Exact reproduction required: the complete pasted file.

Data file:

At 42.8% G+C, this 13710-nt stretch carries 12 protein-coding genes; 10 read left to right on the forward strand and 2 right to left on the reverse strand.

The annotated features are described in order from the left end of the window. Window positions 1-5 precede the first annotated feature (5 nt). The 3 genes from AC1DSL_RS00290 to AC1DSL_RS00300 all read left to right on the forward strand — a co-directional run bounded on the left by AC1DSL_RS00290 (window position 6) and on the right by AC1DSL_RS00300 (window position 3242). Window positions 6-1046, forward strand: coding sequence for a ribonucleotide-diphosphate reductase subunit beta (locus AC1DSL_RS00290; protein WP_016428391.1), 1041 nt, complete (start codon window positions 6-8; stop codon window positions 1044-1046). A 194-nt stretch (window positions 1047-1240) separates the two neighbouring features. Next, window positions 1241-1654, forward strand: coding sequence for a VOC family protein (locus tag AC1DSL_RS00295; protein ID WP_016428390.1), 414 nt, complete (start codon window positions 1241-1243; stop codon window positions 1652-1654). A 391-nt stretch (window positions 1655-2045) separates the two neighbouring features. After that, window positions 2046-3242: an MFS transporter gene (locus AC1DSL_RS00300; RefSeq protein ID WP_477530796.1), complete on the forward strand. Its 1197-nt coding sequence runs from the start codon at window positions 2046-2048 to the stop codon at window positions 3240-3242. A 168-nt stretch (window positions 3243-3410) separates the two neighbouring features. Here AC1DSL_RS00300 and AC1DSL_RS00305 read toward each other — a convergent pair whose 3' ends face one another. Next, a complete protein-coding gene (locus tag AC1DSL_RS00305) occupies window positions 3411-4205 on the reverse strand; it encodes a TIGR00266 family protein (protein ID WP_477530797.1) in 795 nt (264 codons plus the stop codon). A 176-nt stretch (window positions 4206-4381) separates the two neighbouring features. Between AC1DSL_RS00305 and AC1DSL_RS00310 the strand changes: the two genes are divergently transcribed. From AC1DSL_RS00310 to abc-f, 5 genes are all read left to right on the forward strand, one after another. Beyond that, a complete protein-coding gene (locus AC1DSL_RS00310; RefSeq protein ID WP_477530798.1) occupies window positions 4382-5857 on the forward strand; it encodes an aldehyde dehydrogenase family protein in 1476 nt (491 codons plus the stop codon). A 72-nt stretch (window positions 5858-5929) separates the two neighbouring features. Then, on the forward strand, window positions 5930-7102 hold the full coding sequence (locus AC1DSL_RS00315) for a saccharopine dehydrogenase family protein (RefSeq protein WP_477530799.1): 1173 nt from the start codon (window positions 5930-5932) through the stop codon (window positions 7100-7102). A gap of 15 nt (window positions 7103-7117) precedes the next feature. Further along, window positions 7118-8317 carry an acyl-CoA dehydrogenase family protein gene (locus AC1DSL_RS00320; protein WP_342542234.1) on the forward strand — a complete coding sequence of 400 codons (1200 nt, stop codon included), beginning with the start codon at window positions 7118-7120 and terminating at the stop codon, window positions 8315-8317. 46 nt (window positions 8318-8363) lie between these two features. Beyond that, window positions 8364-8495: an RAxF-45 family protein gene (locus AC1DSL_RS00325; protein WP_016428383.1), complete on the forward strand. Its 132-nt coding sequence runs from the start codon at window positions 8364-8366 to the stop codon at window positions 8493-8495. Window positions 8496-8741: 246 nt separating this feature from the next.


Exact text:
At 42.8% G+C, this 13710-nt stretch carries 12 protein-coding genes; 10 read left to right on the forward strand and 2 right to left on the reverse strand.

The annotated features are described in order from the left end of the window. Window positions 1-5 precede the first annotated feature (5 nt). The 3 genes from AC1DSL_RS00290 to AC1DSL_RS00300 all read left to right on the forward strand — a co-directional run bounded on the left by AC1DSL_RS00290 (window position 6) and on the right by AC1DSL_RS00300 (window position 3242). Window positions 6-1046, forward strand: coding sequence for a ribonucleotide-diphosphate reductase subunit beta (locus AC1DSL_RS00290; protein WP_016428391.1), 1041 nt, complete (start codon window positions 6-8; stop codon window positions 1044-1046). A 194-nt stretch (window positions 1047-1240) separates the two neighbouring features. Next, window positions 1241-1654, forward strand: coding sequence for a VOC family protein (locus tag AC1DSL_RS00295; protein ID WP_016428390.1), 414 nt, complete (start codon window positions 1241-1243; stop codon window positions 1652-1654). A 391-nt stretch (window positions 1655-2045) separates the two neighbouring features. After that, window positions 2046-3242: an MFS transporter gene (locus AC1DSL_RS00300; RefSeq protein ID WP_477530796.1), complete on the forward strand. Its 1197-nt coding sequence runs from the start codon at window positions 2046-2048 to the stop codon at window positions 3240-3242. A 168-nt stretch (window positions 3243-3410) separates the two neighbouring features. Here AC1DSL_RS00300 and AC1DSL_RS00305 read toward each other — a convergent pair whose 3' ends face one another. Next, a complete protein-coding gene (locus tag AC1DSL_RS00305) occupies window positions 3411-4205 on the reverse strand; it encodes a TIGR00266 family protein (protein ID WP_477530797.1) in 795 nt (264 codons plus the stop codon). A 176-nt stretch (window positions 4206-4381) separates the two neighbouring features. Between AC1DSL_RS00305 and AC1DSL_RS00310 the strand changes: the two genes are divergently transcribed. From AC1DSL_RS00310 to abc-f, 5 genes are all read left to right on the forward strand, one after another. Beyond that, a complete protein-coding gene (locus AC1DSL_RS00310; RefSeq protein ID WP_477530798.1) occupies window positions 4382-5857 on the forward strand; it encodes an aldehyde dehydrogenase family protein in 1476 nt (491 codons plus the stop codon). A 72-nt stretch (window positions 5858-5929) separates the two neighbouring features. Then, on the forward strand, window positions 5930-7102 hold the full coding sequence (locus AC1DSL_RS00315) for a saccharopine dehydrogenase family protein (RefSeq protein WP_477530799.1): 1173 nt from the start codon (window positions 5930-5932) through the stop codon (window positions 7100-7102). A gap of 15 nt (window positions 7103-7117) precedes the next feature. Further along, window positions 7118-8317 carry an acyl-CoA dehydrogenase family protein gene (locus AC1DSL_RS00320; protein WP_342542234.1) on the forward strand — a complete coding sequence of 400 codons (1200 nt, stop codon included), beginning with the start codon at window positions 7118-7120 and terminating at the stop codon, window positions 8315-8317. 46 nt (window positions 8318-8363) lie between these two features. Beyond that, window positions 8364-8495: an RAxF-45 family protein gene (locus AC1DSL_RS00325; protein WP_016428383.1), complete on the forward strand. Its 132-nt coding sequence runs from the start codon at window positions 8364-8366 to the stop codon at window positions 8493-8495. Window positions 8496-8741: 246 nt separating this feature from the next.